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Joseph Bologne, Chevalier de Saint-Georges

Symphony No. 1

The life story of Joseph Bologne, Le Chevalier de Saint-Georges would make a compelling Hollywood biopic. The son of a French planter and an African slave on the island of Guadeloupe, the seven-year-old Bologne came to Paris in 1752 to begin his formal education, which included musical instruction. Six years later, he enrolled in a school run by Europe’s most famous fencing teacher, Tessier de La Boëssièr, and by age 17 Bologne had become a master fencer. After Bologne graduated from La Boëssièr’s academy, the French court made him a knight (chevalier) and a member of the King’s personal bodyguard. Concurrently, Bologne also earned a reputation for his many amorous pursuits.

In addition to his fencing expertise, Bologne was by 1769 a virtuoso violinist when he joined François-Joseph Gossec’s orchestra, Le Concert des Amateurs. Four years later, he became the orchestra’s leader. Under Bologne’s baton, Les Amateurs grew into one of Europe’s finest orchestras. Bologne’s second orchestra, Le Concert de la Loge Olympique, enjoyed an equally stellar reputation as the commissioning body for Joseph Haydn’s acclaimed “Paris” Symphonies; Bologne subsequently conducted the “Paris” symphonies’ premieres

During the French Revolution, Bologne was made colonel of the “Légion nationale des Américains & du midi.” St. Georges’ Légion, as it was known, became the first regiment in Europe composed of “free men of color.” As The Terror raged, Bologne was imprisoned and narrowly avoided the guillotine; after he was stripped of his French military rank, he sailed to Saint-Domingue (Haiti) to assist the slave rebellion there. Within two weeks of his return to Paris, Bologne busied himself forming yet another orchestra. Just before his death, he wrote, “Towards the end of my life, I was particularly devoted to my violin.”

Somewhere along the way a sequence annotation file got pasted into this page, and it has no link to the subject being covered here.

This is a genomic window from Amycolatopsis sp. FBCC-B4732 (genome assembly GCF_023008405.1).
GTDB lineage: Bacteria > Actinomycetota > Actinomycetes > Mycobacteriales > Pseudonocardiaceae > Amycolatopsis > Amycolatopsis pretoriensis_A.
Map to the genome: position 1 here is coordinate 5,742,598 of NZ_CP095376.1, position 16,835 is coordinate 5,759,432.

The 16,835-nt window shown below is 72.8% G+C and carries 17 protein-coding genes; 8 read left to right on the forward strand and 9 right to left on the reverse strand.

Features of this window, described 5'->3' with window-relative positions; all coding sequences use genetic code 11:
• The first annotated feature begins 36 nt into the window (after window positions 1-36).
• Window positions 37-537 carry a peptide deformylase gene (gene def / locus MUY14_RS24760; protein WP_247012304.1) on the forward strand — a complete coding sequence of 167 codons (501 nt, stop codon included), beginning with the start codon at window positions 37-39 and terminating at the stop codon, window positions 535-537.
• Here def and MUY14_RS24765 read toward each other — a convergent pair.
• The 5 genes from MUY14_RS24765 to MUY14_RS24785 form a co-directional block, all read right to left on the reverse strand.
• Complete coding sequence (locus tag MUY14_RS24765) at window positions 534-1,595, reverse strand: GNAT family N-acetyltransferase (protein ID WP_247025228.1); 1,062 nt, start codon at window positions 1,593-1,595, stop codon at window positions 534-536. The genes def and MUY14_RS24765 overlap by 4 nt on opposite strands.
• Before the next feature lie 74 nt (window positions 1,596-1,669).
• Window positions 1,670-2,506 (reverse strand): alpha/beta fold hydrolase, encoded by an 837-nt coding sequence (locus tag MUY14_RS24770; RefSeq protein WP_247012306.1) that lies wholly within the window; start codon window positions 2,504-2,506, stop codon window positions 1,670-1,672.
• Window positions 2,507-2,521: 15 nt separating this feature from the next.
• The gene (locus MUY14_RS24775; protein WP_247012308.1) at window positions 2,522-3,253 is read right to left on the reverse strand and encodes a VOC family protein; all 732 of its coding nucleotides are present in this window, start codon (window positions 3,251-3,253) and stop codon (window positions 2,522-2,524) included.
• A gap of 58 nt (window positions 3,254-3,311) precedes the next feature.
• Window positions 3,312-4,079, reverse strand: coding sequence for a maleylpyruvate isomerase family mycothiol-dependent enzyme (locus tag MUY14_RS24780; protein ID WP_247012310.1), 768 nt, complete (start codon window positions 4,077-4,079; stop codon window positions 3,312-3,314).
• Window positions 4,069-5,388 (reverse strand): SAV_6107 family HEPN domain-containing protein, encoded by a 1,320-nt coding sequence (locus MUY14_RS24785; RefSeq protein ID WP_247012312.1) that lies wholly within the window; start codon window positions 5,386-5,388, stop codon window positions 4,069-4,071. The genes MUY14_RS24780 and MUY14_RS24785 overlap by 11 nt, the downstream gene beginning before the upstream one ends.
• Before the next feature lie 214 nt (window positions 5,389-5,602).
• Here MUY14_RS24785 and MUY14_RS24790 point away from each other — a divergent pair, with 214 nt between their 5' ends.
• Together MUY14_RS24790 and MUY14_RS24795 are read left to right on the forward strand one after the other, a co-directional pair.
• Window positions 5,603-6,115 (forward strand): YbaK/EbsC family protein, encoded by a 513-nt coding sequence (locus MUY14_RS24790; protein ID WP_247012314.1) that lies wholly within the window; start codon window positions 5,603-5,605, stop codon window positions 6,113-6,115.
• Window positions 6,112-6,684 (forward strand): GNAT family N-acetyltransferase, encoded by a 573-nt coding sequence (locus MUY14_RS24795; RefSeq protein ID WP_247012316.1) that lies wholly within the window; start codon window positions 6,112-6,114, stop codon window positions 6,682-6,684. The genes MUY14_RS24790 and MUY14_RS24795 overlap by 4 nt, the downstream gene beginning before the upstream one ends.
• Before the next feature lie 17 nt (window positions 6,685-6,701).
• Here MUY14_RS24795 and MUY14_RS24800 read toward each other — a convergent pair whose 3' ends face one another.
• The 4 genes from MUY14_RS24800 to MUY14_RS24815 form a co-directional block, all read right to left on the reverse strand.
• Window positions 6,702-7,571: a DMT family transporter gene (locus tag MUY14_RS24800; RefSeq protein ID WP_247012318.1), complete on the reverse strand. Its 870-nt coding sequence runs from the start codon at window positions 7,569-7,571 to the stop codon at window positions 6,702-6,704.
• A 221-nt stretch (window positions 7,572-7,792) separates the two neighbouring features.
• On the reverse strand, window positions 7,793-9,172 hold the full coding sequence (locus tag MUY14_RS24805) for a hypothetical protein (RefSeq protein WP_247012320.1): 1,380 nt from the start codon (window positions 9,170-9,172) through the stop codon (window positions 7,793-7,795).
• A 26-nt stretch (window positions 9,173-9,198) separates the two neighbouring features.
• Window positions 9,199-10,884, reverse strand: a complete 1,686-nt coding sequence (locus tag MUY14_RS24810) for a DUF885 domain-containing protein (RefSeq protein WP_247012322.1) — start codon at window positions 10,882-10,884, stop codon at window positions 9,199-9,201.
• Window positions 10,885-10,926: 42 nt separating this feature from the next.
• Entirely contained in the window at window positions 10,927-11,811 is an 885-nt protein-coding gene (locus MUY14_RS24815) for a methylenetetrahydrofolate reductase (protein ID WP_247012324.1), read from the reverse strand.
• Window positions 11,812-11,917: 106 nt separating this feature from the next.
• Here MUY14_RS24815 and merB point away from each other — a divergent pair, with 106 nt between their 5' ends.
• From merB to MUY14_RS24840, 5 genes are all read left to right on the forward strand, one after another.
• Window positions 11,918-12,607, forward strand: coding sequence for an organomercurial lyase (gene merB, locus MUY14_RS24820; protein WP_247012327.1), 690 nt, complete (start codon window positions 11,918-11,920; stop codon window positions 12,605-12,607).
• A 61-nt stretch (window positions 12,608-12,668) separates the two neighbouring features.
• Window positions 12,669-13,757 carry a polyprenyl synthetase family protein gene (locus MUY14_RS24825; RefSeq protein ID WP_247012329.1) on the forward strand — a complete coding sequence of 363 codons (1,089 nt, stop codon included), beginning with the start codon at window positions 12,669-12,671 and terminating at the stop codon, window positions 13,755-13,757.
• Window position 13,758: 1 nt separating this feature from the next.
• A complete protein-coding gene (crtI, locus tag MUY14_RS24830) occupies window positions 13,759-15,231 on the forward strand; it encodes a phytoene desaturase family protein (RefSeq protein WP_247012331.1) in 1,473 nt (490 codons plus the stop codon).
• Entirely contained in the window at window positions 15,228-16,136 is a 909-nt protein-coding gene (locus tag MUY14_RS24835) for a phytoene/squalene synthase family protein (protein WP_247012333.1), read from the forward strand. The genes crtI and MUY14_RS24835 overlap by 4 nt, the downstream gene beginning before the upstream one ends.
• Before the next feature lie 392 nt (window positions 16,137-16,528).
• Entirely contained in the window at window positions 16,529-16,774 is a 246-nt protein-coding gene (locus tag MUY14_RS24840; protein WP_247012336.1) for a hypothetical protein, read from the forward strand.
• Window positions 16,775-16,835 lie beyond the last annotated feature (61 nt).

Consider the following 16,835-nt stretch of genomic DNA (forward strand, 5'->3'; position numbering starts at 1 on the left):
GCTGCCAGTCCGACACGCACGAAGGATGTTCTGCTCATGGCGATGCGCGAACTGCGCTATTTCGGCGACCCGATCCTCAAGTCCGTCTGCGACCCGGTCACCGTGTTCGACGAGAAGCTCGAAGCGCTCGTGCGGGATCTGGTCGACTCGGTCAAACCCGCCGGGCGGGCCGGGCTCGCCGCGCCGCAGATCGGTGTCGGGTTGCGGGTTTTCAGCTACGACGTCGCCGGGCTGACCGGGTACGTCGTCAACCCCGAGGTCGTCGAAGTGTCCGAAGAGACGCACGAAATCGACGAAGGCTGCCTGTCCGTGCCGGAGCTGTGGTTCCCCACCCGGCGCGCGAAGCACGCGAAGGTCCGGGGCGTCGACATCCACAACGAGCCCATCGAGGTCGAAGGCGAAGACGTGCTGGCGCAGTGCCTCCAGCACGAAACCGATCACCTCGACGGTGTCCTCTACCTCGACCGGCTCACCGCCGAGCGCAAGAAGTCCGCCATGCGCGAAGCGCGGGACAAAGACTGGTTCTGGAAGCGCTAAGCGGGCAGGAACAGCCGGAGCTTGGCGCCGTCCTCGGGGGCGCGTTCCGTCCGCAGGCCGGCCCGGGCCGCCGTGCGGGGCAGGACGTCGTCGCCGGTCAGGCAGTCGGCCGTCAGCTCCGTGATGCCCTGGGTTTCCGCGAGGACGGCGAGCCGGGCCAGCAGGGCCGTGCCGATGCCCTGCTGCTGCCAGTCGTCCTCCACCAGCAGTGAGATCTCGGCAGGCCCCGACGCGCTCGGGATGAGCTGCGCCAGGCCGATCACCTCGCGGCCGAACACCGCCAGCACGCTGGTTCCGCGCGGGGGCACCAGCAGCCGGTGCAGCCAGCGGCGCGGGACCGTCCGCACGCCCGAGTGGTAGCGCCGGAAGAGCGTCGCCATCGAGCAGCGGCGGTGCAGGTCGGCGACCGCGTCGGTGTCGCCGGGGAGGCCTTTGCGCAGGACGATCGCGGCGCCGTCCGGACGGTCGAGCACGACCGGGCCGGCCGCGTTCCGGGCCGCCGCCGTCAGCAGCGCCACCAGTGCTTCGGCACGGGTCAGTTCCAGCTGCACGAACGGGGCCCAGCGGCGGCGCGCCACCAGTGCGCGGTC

Bologne’s affinity for string writing shines throughout the G major Symphony. In the opening Allegro, the first violins carry the lively primary theme throughout. In the strings-only Andante, once again the first violins present the main melodies, which meander sedately along. In the closing Allegro, Bologne’s style closely approximates Haydn. The melodies abound with joy, a dash of humor, and good-natured fun.

At a Glance

  • Composer: born December 25, 1745, Baillif, Guadeloupe; died June 10, 1799, Paris
  • Work composed: undocumented; c. late 1770s
  • Instrumentation: 2 oboes, 2 horns, and strings
  • Estimated duration: 13 minutes

© Elizabeth Schwartz.